The Government via the Cyclone Taskforce is working with local government and insurance companies to build a picture of high-risk areas following Cyclone Gabrielle and January floods.
“The Taskforce, led by Sir Brian Roche, has been working with insurance companies to undertake an assessment of high-risk areas so we can understand the scale of impact and what this means for re-building,” Grant Robertson said.
“We are making good progress, with the insurance sector agreeing to provide the taskforce with a consolidated view of the areas they have identified as high-risk within the next week. This will then be overlaid with the risk assessments that local councils are carrying out.
“Ministers expect that information to come together in the next three weeks (beginning of April) and will then be in a position to agree on the next steps. We are acutely aware of people’s need for certainty, so it is important we make the right decisions, not the fastest and easiest ones,” Grant Robertson said.
“It’s worth noting that after the Canterbury earthquakes it was four months before decisions were taken on the future of affected areas. We want to move quicker than that, but it gives an indication of some of the challenges to making decisions.
“Each region has been affected differently. The impacts in the Hawkes Bay with the orchards and silt is quite different to the large number of residential houses flooded in Auckland.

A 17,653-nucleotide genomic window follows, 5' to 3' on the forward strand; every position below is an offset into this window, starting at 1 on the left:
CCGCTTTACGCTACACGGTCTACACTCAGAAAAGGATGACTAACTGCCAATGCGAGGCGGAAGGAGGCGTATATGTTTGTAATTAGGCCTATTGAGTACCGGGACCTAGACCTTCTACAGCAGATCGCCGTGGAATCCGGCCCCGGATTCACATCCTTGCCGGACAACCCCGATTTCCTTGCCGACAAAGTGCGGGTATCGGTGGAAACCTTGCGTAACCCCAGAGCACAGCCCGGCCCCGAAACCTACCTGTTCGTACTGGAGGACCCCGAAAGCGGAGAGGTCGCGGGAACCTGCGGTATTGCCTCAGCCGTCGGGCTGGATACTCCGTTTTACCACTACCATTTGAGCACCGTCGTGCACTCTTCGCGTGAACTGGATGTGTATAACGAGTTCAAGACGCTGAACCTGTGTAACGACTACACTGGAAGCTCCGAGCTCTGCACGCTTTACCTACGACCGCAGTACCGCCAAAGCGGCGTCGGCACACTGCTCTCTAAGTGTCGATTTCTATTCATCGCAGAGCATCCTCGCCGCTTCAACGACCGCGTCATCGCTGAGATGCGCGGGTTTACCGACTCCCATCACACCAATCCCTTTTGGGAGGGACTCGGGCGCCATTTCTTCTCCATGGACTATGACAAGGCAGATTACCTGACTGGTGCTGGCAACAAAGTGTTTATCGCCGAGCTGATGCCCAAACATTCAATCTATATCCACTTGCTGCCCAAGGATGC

“I want the risk assessments completed as fast as possible and I will keep pushing for that to be the case – but the reality is the complexities involved mean it cannot be completed in just a few weeks.
“We also understand that views within a community about the future are not always the same. Some people want to be able rebuild straight away, others are wary about future threats and the resilience of infrastructure,” Grant Robertson said.
“This is why it is important the local community is part of the decision making process and are kept informed all the way through. I have asked the Cyclone Recovery Unit to work closely with local government and recovery agencies to ensure that we are making information available in a timely and clear manner. Again how this is done will be different in each community, but we know we need to give regular updates, and opportunities for input.
“It is important at this time to highlight some issues that can cause confusion or stress. First, having a red or yellow sticker on your property does not necessarily mean that a location will be deemed high-risk or that the land can’t be rebuilt upon. These are assessments of immediate safety risk at the location, not future risk of flooding or viability of the land.
“That means we can’t simply use that assessment for this process, we’d get the wrong answers for affected people and property. That’s why we are working with the insurance sector and local councils to get the best outcome,” Grant Robertson said.
“Second, there are a range of potential responses to the assessments that we do arrive at. Managed retreat (i.e. not rebuilding in the area) is one possibility, but so are other resilience measures, including building or enhancing stopbanks, changing the structure or location of buildings or building in a different way.
“Communities should rest assured that we are moving as quickly as we can. We have to get this right for the people and businesses involved so we will ensure the process is careful and thorough and is always done with the needs of local communities in mind,” Grant Robertson said.